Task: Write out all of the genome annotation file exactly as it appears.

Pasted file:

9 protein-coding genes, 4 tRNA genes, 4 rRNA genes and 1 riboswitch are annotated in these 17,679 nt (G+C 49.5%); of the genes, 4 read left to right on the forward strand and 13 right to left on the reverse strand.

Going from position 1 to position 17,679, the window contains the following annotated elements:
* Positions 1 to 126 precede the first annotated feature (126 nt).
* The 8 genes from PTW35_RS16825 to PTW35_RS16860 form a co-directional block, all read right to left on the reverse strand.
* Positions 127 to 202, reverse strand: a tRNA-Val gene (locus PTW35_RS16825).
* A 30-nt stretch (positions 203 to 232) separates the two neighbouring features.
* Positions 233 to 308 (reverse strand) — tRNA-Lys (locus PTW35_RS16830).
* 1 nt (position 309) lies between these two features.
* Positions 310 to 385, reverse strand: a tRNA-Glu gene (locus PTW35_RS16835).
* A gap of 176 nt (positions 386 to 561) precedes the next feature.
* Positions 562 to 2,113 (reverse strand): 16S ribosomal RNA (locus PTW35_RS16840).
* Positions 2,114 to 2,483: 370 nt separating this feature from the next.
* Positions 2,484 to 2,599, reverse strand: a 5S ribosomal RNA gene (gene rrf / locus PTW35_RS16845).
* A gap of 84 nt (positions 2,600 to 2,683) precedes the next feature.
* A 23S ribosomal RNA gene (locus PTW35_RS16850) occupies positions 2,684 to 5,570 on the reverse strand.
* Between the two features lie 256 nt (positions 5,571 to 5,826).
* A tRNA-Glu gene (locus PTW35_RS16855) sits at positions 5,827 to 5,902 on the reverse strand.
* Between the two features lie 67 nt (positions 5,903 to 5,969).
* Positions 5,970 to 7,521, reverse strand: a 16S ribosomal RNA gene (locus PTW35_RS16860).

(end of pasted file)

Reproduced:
9 protein-coding genes, 4 tRNA genes, 4 rRNA genes and 1 riboswitch are annotated in these 17,679 nt (G+C 49.5%); of the genes, 4 read left to right on the forward strand and 13 right to left on the reverse strand.

Going from position 1 to position 17,679, the window contains the following annotated elements:
* Positions 1 to 126 precede the first annotated feature (126 nt).
* The 8 genes from PTW35_RS16825 to PTW35_RS16860 form a co-directional block, all read right to left on the reverse strand.
* Positions 127 to 202, reverse strand: a tRNA-Val gene (locus PTW35_RS16825).
* A 30-nt stretch (positions 203 to 232) separates the two neighbouring features.
* Positions 233 to 308 (reverse strand) — tRNA-Lys (locus PTW35_RS16830).
* 1 nt (position 309) lies between these two features.
* Positions 310 to 385, reverse strand: a tRNA-Glu gene (locus PTW35_RS16835).
* A gap of 176 nt (positions 386 to 561) precedes the next feature.
* Positions 562 to 2,113 (reverse strand): 16S ribosomal RNA (locus PTW35_RS16840).
* Positions 2,114 to 2,483: 370 nt separating this feature from the next.
* Positions 2,484 to 2,599, reverse strand: a 5S ribosomal RNA gene (gene rrf / locus PTW35_RS16845).
* A gap of 84 nt (positions 2,600 to 2,683) precedes the next feature.
* A 23S ribosomal RNA gene (locus PTW35_RS16850) occupies positions 2,684 to 5,570 on the reverse strand.
* Between the two features lie 256 nt (positions 5,571 to 5,826).
* A tRNA-Glu gene (locus PTW35_RS16855) sits at positions 5,827 to 5,902 on the reverse strand.
* Between the two features lie 67 nt (positions 5,903 to 5,969).
* Positions 5,970 to 7,521, reverse strand: a 16S ribosomal RNA gene (locus PTW35_RS16860).